Especially during a drought, Nestlé shouldn’t use Sacramento’s public water for private profit

Sacramento reduced its water consumption by 13 percent in May compared to how much we used during the three prior years, according to recent reports in The Sacramento Bee. (That’s still 7 percent above the governor’s requested 20 percent, but who’s keeping track?) Still, we are obviously in the middle of the worst drought in a generation.

Some of us are letting our lawns turn brown—or “gold,” as publicists for the state point out—plus shortening our showers, keeping the car dirty, and trying all sorts of other conservation tricks.

Other parts of the state aren’t doing as well. In fact, water consumption in California’s urban south, along the coast from Los Angeles to the border, is actually up 8 percent. That’s unacceptable.

But what’s even more frustrating is realizing that even though Sacramentans are reducing what comes out of our taps and is wasted down the drain, other people in this community are making a huge profit on water.

We’re thinking specifically of Nestlé, the corporate giant that opened a water-bottling plant—over many objections—in south Sacramento in 2009. While it took a while to get up and running, the plant is estimated to bottle more than 200,000 gallons of water per day.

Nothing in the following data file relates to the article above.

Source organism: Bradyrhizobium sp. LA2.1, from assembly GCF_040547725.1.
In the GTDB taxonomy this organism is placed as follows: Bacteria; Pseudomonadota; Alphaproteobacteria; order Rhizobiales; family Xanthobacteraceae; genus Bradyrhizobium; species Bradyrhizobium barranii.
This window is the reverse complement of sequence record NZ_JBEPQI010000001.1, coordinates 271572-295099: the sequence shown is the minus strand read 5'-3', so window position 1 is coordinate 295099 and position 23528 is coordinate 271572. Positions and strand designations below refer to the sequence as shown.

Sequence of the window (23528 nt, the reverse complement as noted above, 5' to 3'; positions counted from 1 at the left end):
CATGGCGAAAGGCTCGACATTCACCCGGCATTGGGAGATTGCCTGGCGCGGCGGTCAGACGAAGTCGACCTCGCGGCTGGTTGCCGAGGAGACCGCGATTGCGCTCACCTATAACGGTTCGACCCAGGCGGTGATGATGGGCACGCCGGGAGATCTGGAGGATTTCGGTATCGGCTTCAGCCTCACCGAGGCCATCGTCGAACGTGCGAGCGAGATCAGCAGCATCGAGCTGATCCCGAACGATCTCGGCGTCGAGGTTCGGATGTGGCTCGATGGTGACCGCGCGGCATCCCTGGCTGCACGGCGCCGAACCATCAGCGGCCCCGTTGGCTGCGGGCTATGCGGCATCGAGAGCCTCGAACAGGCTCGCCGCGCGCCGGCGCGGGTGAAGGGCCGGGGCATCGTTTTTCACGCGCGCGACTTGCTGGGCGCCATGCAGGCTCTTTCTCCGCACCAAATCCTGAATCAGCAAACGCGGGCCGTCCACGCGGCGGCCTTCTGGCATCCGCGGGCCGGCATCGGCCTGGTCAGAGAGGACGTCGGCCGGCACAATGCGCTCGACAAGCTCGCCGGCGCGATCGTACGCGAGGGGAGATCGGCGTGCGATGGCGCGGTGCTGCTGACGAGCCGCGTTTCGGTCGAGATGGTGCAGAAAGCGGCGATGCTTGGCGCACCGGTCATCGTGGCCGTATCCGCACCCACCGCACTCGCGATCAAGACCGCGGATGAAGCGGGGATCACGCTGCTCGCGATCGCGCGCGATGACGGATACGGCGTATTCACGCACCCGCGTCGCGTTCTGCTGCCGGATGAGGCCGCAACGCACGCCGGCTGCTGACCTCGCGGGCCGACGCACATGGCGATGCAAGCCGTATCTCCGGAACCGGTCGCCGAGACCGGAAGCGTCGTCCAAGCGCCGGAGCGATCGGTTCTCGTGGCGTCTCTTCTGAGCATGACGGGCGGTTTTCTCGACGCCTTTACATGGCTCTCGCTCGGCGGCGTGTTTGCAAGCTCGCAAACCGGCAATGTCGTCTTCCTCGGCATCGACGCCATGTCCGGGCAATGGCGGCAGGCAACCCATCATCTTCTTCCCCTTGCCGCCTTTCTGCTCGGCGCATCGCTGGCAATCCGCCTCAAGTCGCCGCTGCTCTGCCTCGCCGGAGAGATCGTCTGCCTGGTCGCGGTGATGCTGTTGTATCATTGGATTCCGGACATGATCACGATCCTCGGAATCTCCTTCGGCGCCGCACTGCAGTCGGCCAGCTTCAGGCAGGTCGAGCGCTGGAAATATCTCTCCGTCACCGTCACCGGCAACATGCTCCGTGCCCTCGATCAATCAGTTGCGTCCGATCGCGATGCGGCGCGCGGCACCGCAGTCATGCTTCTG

As SN&R pointed out years ago, at the city’s industrial water rate, Nestlé is selling tap water back to us at a markup of at least 1,000 times what the city charges (see “All wet” by Cosmo Garvin; SN&R Bites; May 13, 2010).

There’s an argument to be made that if the tap water is so potable, we should just drink it instead of buying our own water, bottled or otherwise. But that’s not the point: Changing our drinking habits won’t stop the Nestlé bottling plant.

No, it’ll simply ship that bottled water to other markets outside Sacramento, where people will be happy to buy our tap water for a tidy markup of a thousand times what we would have paid for it.

The Desert Sun, a Palm Springs newspaper, recently reported that the Nestlé water-bottling operation in Cabazon is taking water from groundwater wells on the Morongo Band of Mission Indians reservation. Bottling water from a drought area and trucking it to consumers is an absurd enough idea. Tapping into groundwater reserves to make a dollar is not just myopic, it should be criminal. This story was picked up by national outlets, including Salon.

Let’s rewind a bit here: Sacramento, like Southern California, is a drought area, too. The very idea of bottling water and selling it at a markup—whether for local consumption or for export to areas outside the drought zone—is illogical.

At the very least, Nestlé should be paying a premium for our tap water, rather than the industrial rate. Those funds could then go to all sorts of public services, such as providing water and cooling stations for our homeless neighbors.

The drought is more than just a burden to all Sacramentans. Our dearth of water could be a new normal. And it should also be a wake-up call to Sacramento taxpayers: It’s time to come to grips with the reality of water in California. We need to move forward with long-term planning for water sustainability.

Water should be reserved for the public good, not for private profit.